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Recommendations

Recommendations

  • Cheryl Bear:
    10 Jul. 2021
    In the dying world of journalism, can these two make it through as they battle technology? Thought provoking and well done.
  • Eric Pfeffinger:
    28 Apr. 2021
    It's a grounded relationship drama, except when it's brainy speculative sci-fi, except when it's deft verbal comedy, except when it's chilling technohorror. A smart and urgent play with tantalizing design possibilities and some visceral moments that really make me want to see it fully staged.
  • Emma Goldman-Sherman:
    14 Apr. 2021
    What a wonderful way to address the loneliness of our world and its technology, how tech that should bring us together is tearing us apart, and how it plays out in this moving and very funny play! Thank you Deborah Yarchun for this deep exploration of how we connect and disconnect with each other. Truly captures the anxiety of our time.
  • Elizabeth A. M. Keel:
    10 Apr. 2021
    This play, y'all. It voices so many of the little fears and microaggressions spurred on by the encroaching technology in our lives. (The homage to Gas Light in the form of a smart lightbulb is stunning.) And amidst the terrifying automation is a streak of delightful theatricality, with quick changes between VR and real life, animal transformations, and the puppetry behind the bionic arms. A definite conversation starter! This is vivid sci-fi.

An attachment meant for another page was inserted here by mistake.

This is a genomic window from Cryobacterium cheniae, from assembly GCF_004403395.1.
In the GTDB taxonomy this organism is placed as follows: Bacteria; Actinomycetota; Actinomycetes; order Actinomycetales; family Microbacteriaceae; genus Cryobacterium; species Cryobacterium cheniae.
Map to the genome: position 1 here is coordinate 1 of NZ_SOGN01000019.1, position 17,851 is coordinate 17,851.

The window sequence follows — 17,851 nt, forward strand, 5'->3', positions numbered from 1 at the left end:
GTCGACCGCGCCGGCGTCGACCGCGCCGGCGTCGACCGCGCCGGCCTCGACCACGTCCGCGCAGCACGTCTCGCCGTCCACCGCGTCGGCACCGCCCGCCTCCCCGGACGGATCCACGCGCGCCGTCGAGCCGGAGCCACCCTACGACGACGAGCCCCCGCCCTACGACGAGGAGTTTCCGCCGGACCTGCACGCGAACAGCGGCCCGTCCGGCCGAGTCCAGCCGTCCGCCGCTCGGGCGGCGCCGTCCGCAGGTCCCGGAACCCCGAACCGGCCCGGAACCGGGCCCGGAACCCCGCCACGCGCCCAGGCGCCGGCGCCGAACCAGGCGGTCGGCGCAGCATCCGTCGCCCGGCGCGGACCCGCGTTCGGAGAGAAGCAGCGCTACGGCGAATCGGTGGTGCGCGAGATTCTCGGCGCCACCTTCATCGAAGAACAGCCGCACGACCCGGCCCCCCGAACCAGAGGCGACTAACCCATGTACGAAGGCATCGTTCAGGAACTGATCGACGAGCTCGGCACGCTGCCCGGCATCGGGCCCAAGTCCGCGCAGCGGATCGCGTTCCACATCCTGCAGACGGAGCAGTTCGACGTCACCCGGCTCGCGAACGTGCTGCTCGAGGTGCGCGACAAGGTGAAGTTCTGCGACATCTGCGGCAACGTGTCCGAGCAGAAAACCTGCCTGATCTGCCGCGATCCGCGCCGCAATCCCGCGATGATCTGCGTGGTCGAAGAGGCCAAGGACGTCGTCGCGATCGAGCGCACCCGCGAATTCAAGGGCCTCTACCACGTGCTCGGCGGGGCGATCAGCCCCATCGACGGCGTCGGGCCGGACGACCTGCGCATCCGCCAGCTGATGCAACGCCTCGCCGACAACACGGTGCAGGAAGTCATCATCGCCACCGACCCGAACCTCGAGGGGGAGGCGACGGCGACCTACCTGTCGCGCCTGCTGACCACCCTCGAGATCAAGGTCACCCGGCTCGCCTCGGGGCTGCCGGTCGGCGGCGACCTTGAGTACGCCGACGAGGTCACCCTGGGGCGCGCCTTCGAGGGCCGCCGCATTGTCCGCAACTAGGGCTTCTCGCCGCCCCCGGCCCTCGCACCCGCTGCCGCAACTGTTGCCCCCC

• Nick Malakhow:
    21 Feb. 2021
    A beautiful, funny, incisive, unsettling, and, above all, human exploration of the ways technology has impacted our ability to connect with one another--for the better and the worse! The sci-fi world feels effortlessly woven without a hint of capital E "Exposition," and both the technological and emotional realities of this future are well rendered. The examination of Irene and David's marriage, the heart of the play, is sad and sharp and funny all at once. It neither condemns nor excuses either of them. The titular primate, Atlas, is a subtle perfect metaphor/counterpoint for the human relationships on display.
  • Doug DeVita:
    28 Sep. 2020
    Deborah Yarchun's cautionary ATLAS, THE LONELY GIBBON paints a pretty terrifying picture of where we're headed in our increasingly tech-dependent world; among many lines that resonate, this one stood out for me: "You know, what’s wrong with using a switch with a lightbulb? With turning a key? With touching things?"

    Disturbing, funny, and brilliant, this play needs to be produced and seen. And for once, I'm beginning to see the benefits of being a luddite.
  • Sarah Cho:
    1 Sep. 2020
    What a brilliantly funny play! I highly recommend reading this deeply thoughtful and imaginative play. The play taps into themes of technology, virtual reality, and more importantly, human connections. Deborah knows how to make our relationship to technology theatrical. As a reader, I really connected with the world at a visceral level. I could also imagine designers and Prop masters having a field day with this. Read this play!!